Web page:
When American army soldiers pushed the "pioneer road" for the Alaska Highway through the village of Champagne in 1942, they were crossing ground that had been occupied for over five thousand years. The indigenous population had seen enormous changes over the millennia. These included minor ice ages, the forming and draining of huge lakes, and the return of the forests. The highway was to cause another change.
Champagne had long been an important meeting and trading place for Yukon and Alaskan first nations. Coastal and Interior Tlingit and Tutchone came here from as far away as Nesketahin, Klukshu, and Klukwan to the south, and Hutshi, Aishihik, and Kloo Lake to the north. The first Euro-American trading post was established here in 1902.
In that same year, a wagon road was built from Whitehorse to Kluane Lake following a first nation trading trail. The trip to Whitehorse, for mail and supplies, took up to a week due to the mud holes and river crossings. The army pioneer road, in turn, followed the wagon road.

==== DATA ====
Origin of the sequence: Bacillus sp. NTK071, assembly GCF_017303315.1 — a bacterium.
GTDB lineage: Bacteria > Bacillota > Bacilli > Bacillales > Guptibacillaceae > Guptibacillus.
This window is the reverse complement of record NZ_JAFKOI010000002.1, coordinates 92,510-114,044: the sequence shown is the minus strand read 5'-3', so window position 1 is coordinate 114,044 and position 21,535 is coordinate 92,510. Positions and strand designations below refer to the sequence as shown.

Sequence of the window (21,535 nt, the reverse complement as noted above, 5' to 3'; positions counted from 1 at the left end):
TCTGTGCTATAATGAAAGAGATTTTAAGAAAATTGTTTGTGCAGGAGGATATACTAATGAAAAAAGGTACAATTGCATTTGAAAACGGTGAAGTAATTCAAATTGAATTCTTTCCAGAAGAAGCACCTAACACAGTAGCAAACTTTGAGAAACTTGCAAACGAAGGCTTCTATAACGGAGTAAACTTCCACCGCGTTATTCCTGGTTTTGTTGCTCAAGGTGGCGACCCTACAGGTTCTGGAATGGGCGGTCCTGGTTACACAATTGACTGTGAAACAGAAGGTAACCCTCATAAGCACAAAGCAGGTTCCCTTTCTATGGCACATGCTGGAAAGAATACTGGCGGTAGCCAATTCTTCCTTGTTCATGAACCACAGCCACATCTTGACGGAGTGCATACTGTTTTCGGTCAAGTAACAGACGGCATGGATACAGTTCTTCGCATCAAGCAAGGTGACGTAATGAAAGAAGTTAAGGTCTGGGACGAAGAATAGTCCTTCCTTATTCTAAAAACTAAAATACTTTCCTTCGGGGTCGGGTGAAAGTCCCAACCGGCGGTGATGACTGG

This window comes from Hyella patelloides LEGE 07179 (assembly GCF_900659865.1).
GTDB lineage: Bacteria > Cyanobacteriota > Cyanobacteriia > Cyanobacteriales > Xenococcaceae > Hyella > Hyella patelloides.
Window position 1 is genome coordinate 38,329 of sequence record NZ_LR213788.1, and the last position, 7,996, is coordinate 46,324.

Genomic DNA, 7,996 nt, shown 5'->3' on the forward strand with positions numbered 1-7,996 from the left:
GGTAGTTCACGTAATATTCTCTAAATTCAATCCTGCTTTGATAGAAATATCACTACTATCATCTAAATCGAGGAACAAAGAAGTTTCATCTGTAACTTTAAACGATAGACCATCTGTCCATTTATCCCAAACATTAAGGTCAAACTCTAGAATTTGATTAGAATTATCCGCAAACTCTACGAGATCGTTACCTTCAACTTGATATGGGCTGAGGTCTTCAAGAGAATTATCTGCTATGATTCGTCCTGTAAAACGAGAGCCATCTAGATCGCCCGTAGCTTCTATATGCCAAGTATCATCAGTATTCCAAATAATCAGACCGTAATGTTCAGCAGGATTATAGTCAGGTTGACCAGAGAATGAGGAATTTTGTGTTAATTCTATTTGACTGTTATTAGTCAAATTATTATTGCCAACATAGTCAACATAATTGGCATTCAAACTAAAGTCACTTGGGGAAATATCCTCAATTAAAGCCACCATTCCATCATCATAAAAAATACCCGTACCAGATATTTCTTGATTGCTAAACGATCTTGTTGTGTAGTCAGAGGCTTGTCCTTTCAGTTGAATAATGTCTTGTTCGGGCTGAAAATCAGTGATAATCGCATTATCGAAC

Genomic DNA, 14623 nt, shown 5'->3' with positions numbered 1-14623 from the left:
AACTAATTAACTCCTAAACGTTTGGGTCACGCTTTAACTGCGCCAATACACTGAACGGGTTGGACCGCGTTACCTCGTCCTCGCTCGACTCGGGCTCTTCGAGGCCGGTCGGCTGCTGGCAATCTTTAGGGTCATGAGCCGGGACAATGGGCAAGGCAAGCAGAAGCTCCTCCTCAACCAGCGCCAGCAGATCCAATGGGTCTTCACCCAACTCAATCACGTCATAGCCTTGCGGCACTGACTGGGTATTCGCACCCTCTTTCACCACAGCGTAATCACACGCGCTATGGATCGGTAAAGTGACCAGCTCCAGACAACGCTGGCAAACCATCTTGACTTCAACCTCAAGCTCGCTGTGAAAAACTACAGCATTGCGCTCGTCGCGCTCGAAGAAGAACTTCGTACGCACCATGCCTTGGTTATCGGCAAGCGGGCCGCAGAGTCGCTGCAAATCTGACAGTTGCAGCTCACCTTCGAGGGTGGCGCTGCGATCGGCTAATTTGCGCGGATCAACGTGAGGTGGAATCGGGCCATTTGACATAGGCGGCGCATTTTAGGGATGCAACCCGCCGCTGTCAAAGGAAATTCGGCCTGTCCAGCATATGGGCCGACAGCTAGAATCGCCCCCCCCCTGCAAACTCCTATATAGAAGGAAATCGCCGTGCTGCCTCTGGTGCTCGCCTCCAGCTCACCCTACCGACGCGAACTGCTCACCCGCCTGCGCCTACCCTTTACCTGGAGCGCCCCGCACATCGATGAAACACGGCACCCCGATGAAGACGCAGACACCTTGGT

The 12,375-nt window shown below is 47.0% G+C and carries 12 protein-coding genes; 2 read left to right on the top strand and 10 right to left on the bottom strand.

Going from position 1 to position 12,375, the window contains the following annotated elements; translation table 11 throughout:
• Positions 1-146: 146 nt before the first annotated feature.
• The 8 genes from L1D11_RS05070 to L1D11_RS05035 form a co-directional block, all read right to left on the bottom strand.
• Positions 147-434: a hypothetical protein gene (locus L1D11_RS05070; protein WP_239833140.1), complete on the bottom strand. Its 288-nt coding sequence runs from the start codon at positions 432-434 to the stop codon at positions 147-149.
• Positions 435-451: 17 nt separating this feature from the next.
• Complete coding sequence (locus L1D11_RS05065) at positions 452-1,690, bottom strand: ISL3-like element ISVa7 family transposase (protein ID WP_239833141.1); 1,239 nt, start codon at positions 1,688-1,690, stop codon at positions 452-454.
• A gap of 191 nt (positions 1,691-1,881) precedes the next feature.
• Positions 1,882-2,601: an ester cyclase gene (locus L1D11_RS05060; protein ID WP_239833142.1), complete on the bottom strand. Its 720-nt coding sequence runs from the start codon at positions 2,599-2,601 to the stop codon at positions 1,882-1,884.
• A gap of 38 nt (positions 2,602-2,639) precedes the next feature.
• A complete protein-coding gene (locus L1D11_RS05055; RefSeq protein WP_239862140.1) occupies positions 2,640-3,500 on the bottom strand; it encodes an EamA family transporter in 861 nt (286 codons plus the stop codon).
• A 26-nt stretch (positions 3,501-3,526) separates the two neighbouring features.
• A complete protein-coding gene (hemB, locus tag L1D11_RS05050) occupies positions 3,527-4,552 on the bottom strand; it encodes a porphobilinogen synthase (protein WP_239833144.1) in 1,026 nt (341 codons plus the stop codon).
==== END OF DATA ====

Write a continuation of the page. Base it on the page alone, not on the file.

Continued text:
This time of fortune had its darker side. The illnesses that came north with the soldiers devastated the first nation population and almost wiped out Champagne entirely. In one family of twelve, only three members survived the epidemic.
After the war, most of the young people left to work in highway camps and larger centres. Despite the attractions of these other places, however, a few families stayed on to keep the ancient community alive.
* Southern Tutchone name meaning “sunny mountains.”